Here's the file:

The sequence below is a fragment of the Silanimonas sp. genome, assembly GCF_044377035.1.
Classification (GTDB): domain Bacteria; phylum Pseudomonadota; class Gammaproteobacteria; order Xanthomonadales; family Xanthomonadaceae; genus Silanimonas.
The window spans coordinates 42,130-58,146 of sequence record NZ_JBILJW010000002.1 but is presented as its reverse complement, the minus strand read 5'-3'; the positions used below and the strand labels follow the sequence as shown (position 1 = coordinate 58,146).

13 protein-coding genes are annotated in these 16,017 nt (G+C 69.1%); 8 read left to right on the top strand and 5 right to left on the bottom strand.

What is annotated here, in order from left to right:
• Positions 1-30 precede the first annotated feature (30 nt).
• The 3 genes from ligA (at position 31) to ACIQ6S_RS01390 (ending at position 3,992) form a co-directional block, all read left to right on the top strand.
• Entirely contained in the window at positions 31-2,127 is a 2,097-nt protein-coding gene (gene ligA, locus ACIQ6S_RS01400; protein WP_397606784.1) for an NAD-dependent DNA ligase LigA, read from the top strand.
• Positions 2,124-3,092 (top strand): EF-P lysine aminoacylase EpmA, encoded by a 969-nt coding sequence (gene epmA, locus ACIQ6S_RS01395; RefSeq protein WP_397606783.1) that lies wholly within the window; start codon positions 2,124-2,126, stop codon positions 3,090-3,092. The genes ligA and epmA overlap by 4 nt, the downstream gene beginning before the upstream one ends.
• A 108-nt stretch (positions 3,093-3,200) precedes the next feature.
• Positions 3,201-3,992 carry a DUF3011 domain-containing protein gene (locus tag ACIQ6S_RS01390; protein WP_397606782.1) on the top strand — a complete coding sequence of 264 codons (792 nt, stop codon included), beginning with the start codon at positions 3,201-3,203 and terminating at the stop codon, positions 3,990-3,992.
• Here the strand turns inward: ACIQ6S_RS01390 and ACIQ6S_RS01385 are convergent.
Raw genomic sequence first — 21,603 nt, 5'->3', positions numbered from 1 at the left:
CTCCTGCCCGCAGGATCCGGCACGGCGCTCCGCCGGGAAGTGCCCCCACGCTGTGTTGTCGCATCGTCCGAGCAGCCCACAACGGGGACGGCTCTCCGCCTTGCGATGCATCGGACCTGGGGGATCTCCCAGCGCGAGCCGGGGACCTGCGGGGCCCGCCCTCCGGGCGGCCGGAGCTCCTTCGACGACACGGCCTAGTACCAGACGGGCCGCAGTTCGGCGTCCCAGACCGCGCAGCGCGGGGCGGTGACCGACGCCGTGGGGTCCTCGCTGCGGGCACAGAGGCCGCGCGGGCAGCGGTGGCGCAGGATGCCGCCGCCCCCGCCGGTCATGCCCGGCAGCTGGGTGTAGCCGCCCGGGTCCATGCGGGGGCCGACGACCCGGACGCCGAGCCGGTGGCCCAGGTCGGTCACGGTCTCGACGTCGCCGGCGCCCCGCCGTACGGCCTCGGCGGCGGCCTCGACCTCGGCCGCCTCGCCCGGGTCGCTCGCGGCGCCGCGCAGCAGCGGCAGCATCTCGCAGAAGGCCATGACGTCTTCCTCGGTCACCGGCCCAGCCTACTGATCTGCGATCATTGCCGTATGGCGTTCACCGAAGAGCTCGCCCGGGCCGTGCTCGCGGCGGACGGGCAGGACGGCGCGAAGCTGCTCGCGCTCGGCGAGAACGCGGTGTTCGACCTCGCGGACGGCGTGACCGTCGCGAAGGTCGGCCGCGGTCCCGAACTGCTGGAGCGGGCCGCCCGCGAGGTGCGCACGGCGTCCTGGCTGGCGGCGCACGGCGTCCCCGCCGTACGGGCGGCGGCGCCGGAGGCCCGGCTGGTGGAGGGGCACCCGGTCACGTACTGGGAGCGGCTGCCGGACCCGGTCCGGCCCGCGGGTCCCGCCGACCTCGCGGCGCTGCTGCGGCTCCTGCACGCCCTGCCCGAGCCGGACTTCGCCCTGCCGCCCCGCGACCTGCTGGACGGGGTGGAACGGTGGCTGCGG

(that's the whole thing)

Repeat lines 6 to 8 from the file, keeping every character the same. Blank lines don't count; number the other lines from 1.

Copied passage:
• Positions 1-30 precede the first annotated feature (30 nt).
• The 3 genes from ligA (at position 31) to ACIQ6S_RS01390 (ending at position 3,992) form a co-directional block, all read left to right on the top strand.
• Entirely contained in the window at positions 31-2,127 is a 2,097-nt protein-coding gene (gene ligA, locus ACIQ6S_RS01400; protein WP_397606784.1) for an NAD-dependent DNA ligase LigA, read from the top strand.